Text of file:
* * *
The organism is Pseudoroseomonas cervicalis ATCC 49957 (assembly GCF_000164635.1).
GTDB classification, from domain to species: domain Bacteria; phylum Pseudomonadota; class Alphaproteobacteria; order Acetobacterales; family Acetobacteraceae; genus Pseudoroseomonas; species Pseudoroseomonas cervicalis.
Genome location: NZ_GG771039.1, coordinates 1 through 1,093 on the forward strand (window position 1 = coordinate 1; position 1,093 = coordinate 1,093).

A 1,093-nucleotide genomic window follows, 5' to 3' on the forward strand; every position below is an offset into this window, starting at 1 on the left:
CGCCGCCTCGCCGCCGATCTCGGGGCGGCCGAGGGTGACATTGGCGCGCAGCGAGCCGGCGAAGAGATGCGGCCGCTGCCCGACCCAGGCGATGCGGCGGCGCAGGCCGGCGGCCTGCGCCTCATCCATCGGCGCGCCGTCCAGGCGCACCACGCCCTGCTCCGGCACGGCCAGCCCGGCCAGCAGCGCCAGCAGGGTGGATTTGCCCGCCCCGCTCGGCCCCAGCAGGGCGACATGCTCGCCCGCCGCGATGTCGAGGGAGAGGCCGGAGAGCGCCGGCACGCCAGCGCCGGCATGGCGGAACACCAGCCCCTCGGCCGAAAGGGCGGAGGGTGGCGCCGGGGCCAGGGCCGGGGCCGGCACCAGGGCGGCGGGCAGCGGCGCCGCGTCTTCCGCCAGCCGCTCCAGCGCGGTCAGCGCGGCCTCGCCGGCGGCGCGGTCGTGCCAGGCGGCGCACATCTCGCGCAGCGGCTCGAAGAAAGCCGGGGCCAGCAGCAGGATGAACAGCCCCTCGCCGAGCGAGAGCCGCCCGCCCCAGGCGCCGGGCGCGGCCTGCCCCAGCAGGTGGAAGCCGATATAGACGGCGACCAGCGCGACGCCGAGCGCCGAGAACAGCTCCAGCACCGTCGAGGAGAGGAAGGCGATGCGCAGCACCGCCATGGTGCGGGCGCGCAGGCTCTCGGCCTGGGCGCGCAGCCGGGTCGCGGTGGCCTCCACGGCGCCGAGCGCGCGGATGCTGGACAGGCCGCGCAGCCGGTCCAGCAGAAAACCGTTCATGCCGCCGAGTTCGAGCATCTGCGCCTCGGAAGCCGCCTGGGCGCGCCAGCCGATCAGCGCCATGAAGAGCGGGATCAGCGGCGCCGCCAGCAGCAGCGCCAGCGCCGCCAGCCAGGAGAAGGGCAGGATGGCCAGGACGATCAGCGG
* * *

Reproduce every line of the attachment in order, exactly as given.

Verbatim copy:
The organism is Pseudoroseomonas cervicalis ATCC 49957 (assembly GCF_000164635.1).
GTDB classification, from domain to species: domain Bacteria; phylum Pseudomonadota; class Alphaproteobacteria; order Acetobacterales; family Acetobacteraceae; genus Pseudoroseomonas; species Pseudoroseomonas cervicalis.
Genome location: NZ_GG771039.1, coordinates 1 through 1,093 on the forward strand (window position 1 = coordinate 1; position 1,093 = coordinate 1,093).

A 1,093-nucleotide genomic window follows, 5' to 3' on the forward strand; every position below is an offset into this window, starting at 1 on the left:
CGCCGCCTCGCCGCCGATCTCGGGGCGGCCGAGGGTGACATTGGCGCGCAGCGAGCCGGCGAAGAGATGCGGCCGCTGCCCGACCCAGGCGATGCGGCGGCGCAGGCCGGCGGCCTGCGCCTCATCCATCGGCGCGCCGTCCAGGCGCACCACGCCCTGCTCCGGCACGGCCAGCCCGGCCAGCAGCGCCAGCAGGGTGGATTTGCCCGCCCCGCTCGGCCCCAGCAGGGCGACATGCTCGCCCGCCGCGATGTCGAGGGAGAGGCCGGAGAGCGCCGGCACGCCAGCGCCGGCATGGCGGAACACCAGCCCCTCGGCCGAAAGGGCGGAGGGTGGCGCCGGGGCCAGGGCCGGGGCCGGCACCAGGGCGGCGGGCAGCGGCGCCGCGTCTTCCGCCAGCCGCTCCAGCGCGGTCAGCGCGGCCTCGCCGGCGGCGCGGTCGTGCCAGGCGGCGCACATCTCGCGCAGCGGCTCGAAGAAAGCCGGGGCCAGCAGCAGGATGAACAGCCCCTCGCCGAGCGAGAGCCGCCCGCCCCAGGCGCCGGGCGCGGCCTGCCCCAGCAGGTGGAAGCCGATATAGACGGCGACCAGCGCGACGCCGAGCGCCGAGAACAGCTCCAGCACCGTCGAGGAGAGGAAGGCGATGCGCAGCACCGCCATGGTGCGGGCGCGCAGGCTCTCGGCCTGGGCGCGCAGCCGGGTCGCGGTGGCCTCCACGGCGCCGAGCGCGCGGATGCTGGACAGGCCGCGCAGCCGGTCCAGCAGAAAACCGTTCATGCCGCCGAGTTCGAGCATCTGCGCCTCGGAAGCCGCCTGGGCGCGCCAGCCGATCAGCGCCATGAAGAGCGGGATCAGCGGCGCCGCCAGCAGCAGCGCCAGCGCCGCCAGCCAGGAGAAGGGCAGGATGGCCAGGACGATCAGCGG